wget https://karpathy.ai/llama2c/model44m.bin -P out44m ./run out44m/model44m.bin
On my MacBook Air compiled with $ gcc -Ofast -o run run.c -lm this ran at ~150 tok/s. Still way too fast! I have to train an even bigger checkpoint… This model samples more coherent and diverse stories:
Once upon a time, there was a little girl named Lily. She loved playing with her toys on top of her bed. One day, she decided to have a tea party with her stuffed animals. She poured some tea into a tiny teapot and put it on top of the teapot. Suddenly, her little brother Max came into the room and wanted to join the tea party too. Lily didn’t want to share her tea and she told Max to go away. Max started to cry and Lily felt bad. She decided to yield her tea party to Max and they both shared the teapot. But then, something unexpected happened. The teapot started to shake and wiggle. Lily and Max were scared and didn’t know what to do. Suddenly, the teapot started to fly towards the ceiling and landed on the top of the bed. Lily and Max were amazed and they hugged each other. They realized that sharing was much more fun than being selfish. From that day on, they always shared their tea parties and toys.
It should be possible to load the weights released by Meta but I haven’t tried because the inference speed, even of the 7B model, would probably be not great with this baby single-threaded C program. So in this repo we focus on more narrow applications, and train the same architecture but from scratch, in this case on the TinyStories dataset for fun.
First let’s download and pretokenize some source dataset, e.g. I like TinyStories so this is the only example currently available in this repo. But it should be very easy to add datasets, see the code.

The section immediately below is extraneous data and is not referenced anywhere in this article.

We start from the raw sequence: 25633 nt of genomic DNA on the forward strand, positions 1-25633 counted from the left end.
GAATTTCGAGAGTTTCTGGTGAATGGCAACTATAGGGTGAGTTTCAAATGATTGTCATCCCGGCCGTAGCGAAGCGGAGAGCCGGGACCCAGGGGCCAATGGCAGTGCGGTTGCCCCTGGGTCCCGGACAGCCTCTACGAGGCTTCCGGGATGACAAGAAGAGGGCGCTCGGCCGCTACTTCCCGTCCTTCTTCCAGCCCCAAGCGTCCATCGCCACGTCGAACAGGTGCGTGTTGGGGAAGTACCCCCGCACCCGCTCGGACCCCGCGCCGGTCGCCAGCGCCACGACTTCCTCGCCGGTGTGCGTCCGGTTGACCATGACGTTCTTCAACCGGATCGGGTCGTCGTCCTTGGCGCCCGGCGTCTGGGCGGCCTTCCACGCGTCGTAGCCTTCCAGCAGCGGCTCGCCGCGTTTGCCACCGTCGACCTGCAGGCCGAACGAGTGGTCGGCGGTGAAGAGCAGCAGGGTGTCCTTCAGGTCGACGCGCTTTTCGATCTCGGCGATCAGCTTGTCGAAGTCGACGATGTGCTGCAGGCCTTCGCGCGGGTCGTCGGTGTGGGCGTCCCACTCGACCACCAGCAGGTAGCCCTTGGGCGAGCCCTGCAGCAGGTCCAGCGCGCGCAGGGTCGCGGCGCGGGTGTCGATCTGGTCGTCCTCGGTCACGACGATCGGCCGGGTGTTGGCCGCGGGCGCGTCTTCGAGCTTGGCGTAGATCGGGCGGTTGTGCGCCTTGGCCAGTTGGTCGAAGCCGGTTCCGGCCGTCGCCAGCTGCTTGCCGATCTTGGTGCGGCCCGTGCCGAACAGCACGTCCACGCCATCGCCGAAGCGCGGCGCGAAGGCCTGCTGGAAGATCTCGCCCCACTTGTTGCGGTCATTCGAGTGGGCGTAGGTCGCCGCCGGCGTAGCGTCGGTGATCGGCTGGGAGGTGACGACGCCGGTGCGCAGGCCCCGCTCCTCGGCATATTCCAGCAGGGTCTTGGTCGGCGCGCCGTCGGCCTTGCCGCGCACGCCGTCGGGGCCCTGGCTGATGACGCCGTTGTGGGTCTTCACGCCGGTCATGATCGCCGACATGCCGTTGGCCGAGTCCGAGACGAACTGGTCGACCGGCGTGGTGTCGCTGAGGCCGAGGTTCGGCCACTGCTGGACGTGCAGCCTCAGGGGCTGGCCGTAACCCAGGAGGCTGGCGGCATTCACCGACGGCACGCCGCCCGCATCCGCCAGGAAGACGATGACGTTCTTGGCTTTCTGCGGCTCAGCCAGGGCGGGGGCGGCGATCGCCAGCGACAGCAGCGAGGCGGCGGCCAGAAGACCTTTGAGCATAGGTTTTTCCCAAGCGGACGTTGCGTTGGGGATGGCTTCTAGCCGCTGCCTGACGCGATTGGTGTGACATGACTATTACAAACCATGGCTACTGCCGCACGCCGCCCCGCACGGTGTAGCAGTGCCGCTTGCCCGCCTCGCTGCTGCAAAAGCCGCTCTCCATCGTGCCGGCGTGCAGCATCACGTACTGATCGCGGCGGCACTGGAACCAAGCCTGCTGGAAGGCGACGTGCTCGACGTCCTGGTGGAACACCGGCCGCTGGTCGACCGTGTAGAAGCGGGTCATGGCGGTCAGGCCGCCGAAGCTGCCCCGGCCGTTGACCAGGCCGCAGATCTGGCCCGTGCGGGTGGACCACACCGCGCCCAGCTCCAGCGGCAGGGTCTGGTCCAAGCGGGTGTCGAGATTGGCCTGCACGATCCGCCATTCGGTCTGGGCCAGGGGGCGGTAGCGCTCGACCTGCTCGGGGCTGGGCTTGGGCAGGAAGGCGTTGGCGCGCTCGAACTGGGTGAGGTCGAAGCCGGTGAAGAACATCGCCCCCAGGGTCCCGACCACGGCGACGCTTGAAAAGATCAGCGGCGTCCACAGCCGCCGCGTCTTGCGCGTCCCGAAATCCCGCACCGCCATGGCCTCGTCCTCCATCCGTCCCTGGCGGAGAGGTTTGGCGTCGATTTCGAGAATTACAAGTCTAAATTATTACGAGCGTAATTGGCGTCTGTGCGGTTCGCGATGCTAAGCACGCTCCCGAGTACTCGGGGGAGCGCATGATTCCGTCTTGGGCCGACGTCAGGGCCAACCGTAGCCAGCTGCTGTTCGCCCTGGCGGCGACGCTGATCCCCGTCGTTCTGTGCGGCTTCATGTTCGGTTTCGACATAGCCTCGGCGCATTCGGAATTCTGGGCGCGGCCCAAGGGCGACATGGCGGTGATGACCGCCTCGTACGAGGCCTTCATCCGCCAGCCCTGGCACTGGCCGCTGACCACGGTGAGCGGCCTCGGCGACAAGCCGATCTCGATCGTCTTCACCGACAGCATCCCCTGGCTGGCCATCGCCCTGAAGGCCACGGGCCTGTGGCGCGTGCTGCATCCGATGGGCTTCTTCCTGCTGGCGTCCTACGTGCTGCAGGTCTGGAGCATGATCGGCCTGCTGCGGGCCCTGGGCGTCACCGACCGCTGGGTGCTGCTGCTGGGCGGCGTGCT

python tinystories.py download python tinystories.py pretokenize
Then train our model:
See the train.py script for more exotic launches and hyperparameter overrides. I didn’t tune the hyperparameters, I expect simple hyperparameter exploration should give better models. Totally understand if you want to skip model training, for simple demo just download my pretrained model and save it into the directory
wget https://karpathy.ai/llama2c/model.bin -P out
Once we have the model.bin file, we can inference in C. Compile the C code first:
You can now run it simply as
Watch the tokens stream by, fun! We can also run the PyTorch inference script for comparison (to run, add model.ckpt to /out if you haven’t already):
Which gives the same results. More detailed testing will be done in
test_all.py, run as:
Currently you will need two files to test or sample: the model.bin file and the model.ckpt file from PyTorch training I ran earlier. I have to think through running the tests without having to download 200MB of data.
(NOTE: this guide is not great because I personally spend a lot of my time in Python land and don’t have an amazing understanding of a lot of these features and flags. If someone does and is willing to help document and briefly describe some of these and their tradeoffs, I’d welcome a PR)